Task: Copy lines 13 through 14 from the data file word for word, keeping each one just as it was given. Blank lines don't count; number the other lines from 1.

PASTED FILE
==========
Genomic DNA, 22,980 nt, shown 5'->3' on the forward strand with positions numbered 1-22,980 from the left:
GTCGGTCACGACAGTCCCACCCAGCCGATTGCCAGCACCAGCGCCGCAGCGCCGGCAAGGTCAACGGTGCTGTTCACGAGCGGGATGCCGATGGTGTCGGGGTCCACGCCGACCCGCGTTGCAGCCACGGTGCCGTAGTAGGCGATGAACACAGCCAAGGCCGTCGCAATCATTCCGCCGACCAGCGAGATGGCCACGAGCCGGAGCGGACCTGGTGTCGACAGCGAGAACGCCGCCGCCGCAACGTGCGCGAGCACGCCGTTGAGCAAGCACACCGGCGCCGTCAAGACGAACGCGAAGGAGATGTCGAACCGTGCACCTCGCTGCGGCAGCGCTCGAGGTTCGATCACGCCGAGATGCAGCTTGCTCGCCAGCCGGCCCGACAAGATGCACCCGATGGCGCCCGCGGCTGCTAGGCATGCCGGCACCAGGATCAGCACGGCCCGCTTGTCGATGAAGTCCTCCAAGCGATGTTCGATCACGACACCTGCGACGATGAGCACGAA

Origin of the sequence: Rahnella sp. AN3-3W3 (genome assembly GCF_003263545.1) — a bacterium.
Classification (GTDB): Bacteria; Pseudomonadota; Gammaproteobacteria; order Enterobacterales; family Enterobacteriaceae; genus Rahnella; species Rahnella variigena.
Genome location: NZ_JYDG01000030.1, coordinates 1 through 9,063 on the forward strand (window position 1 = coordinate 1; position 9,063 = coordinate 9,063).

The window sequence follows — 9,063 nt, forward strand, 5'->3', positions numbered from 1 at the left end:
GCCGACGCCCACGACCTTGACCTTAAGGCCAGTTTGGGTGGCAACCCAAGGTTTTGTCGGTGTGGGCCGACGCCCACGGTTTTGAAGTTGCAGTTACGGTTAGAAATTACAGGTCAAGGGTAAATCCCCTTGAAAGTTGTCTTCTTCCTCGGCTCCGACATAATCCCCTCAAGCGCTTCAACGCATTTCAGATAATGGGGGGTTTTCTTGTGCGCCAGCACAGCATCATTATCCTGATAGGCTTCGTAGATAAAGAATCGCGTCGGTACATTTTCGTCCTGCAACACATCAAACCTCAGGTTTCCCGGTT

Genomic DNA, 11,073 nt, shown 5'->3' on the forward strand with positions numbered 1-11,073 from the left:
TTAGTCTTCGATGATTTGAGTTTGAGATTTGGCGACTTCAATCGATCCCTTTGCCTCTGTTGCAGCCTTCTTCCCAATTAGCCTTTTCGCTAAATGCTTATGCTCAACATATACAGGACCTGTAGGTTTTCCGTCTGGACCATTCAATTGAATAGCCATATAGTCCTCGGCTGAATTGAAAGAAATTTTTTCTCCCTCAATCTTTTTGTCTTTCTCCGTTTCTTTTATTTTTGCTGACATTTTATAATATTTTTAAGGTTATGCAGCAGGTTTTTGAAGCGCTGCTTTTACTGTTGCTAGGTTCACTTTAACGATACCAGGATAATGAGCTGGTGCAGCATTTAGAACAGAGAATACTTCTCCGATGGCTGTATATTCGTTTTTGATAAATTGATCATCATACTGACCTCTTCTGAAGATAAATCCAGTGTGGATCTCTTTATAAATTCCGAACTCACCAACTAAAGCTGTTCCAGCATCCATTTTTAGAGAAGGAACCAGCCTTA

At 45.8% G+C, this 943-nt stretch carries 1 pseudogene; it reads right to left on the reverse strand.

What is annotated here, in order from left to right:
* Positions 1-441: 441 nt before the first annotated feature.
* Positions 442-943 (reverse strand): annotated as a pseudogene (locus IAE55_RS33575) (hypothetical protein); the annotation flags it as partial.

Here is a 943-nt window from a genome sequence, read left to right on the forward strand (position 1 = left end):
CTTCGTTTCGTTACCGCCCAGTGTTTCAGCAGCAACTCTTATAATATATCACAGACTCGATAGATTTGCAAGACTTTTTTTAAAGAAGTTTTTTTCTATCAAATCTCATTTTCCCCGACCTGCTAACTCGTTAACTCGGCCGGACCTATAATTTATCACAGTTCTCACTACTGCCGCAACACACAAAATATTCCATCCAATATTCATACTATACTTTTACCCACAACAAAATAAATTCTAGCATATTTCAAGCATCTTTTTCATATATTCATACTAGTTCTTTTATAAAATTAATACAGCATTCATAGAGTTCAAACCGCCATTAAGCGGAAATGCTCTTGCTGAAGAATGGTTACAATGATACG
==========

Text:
* Positions 442-943 (reverse strand): annotated as a pseudogene (locus IAE55_RS33575) (hypothetical protein); the annotation flags it as partial.

Here is a 943-nt window from a genome sequence, read left to right on the forward strand (position 1 = left end):